A mustread memoir of low-budget life
By Jil Derryberry - January 1996
It's fitting that indie film player John Pierson's Spike, Mike, Slackers & Dykes: A Guided Tour Across
a Decade of American Independent Cinema (Miramax/Hyperion) will be launched at the Sundance film Festival
this month - though sharp eyes will have already caught the tome's product placement in Kevin Smith's
Mallrats. A fast-moving account of the era bookended by Stranger Than Paradise and Pulp Fiction,
SMS&D is a highly personal Baedeker of off-Hollywood, where all roads lead to Park City.
As with most show-biz memoirs, SMS&D is at its best when I its writer doesn't check himself.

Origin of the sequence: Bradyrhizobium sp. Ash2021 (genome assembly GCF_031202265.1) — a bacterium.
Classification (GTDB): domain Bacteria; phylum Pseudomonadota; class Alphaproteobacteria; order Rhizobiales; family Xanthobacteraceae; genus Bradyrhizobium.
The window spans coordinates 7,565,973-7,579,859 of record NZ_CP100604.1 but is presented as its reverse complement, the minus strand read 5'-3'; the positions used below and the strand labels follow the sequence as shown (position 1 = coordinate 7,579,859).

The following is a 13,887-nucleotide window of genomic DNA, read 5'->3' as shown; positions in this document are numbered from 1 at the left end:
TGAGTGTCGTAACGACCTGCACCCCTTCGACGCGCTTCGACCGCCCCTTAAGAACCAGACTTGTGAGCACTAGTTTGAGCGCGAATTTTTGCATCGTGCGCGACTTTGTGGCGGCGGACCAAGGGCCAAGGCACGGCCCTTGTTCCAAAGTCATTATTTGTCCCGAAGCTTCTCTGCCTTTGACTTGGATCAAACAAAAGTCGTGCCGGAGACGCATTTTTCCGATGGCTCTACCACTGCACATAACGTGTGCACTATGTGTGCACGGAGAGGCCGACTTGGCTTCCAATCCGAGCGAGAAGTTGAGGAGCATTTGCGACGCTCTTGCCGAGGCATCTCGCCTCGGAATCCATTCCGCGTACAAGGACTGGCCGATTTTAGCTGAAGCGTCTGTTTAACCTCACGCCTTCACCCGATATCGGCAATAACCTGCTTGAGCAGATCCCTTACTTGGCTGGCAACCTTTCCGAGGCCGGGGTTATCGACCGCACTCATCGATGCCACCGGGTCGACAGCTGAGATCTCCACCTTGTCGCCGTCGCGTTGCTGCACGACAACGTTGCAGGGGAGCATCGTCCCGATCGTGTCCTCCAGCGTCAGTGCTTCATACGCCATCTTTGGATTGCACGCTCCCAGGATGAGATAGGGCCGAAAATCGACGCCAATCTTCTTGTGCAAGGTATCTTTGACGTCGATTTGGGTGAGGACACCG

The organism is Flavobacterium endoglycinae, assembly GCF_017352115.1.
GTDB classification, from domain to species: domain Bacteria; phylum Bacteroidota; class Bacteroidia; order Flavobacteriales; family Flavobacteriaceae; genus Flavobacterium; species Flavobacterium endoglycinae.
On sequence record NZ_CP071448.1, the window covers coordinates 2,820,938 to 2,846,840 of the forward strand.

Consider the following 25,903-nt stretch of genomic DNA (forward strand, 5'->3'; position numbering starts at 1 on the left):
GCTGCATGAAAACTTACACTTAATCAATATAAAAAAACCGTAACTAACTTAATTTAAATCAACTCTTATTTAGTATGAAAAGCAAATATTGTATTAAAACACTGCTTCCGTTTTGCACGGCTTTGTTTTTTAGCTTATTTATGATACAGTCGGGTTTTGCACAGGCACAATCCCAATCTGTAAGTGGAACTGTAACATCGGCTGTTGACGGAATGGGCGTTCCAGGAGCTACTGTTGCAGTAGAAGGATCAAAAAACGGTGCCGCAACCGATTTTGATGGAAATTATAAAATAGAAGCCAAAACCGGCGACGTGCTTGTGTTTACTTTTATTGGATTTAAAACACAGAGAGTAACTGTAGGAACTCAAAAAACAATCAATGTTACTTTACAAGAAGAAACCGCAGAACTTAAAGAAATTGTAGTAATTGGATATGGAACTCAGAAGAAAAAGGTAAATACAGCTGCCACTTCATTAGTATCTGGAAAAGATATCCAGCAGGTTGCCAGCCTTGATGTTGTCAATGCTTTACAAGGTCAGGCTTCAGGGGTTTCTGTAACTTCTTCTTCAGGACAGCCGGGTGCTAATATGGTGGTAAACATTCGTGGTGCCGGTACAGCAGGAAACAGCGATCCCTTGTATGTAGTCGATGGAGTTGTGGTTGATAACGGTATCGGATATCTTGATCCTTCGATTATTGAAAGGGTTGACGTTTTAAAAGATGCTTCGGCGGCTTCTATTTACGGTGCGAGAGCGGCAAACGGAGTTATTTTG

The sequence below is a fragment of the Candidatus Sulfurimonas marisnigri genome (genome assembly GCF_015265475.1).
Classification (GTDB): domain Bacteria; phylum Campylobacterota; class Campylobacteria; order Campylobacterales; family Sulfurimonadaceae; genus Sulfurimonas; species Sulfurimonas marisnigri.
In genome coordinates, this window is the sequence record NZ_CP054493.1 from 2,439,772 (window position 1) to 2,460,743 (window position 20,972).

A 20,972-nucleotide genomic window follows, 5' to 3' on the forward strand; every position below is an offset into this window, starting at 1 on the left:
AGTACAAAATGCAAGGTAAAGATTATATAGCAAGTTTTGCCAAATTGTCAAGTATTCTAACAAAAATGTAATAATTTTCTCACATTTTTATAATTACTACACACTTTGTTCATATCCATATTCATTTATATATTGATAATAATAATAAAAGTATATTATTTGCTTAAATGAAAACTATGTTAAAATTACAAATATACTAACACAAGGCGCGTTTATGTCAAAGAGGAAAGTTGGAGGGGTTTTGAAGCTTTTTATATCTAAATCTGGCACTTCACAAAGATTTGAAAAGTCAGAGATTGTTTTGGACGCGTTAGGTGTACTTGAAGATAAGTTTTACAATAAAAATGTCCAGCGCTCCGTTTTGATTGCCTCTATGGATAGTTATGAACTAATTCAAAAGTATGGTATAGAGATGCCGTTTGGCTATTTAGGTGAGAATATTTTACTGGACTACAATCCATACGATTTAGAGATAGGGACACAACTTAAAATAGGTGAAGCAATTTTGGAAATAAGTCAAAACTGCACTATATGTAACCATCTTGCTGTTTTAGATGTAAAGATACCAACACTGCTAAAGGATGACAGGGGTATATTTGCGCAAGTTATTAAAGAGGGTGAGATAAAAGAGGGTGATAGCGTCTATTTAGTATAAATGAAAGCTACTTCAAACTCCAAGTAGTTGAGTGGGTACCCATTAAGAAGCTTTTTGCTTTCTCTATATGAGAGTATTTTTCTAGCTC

In the standout chapter, "Amongst Jerks," Pierson relates how he fell in with some overfed white
homeboys on a low-budget gangster flick and hit a professional nadir as the
moderator of the Gapsponsored "TwentySomethings" directors panel at Sundance '93. (Here, perhaps, is
the moment when the new generation of movie brats were, for better or worse, deemed tripper than
both studios and audiences.) "Is there something about this
decade that suggests innocence lost?" asks Pierson in the epilogue. The answer is yes, of course, but we
should all have as much fun losing it
as he did.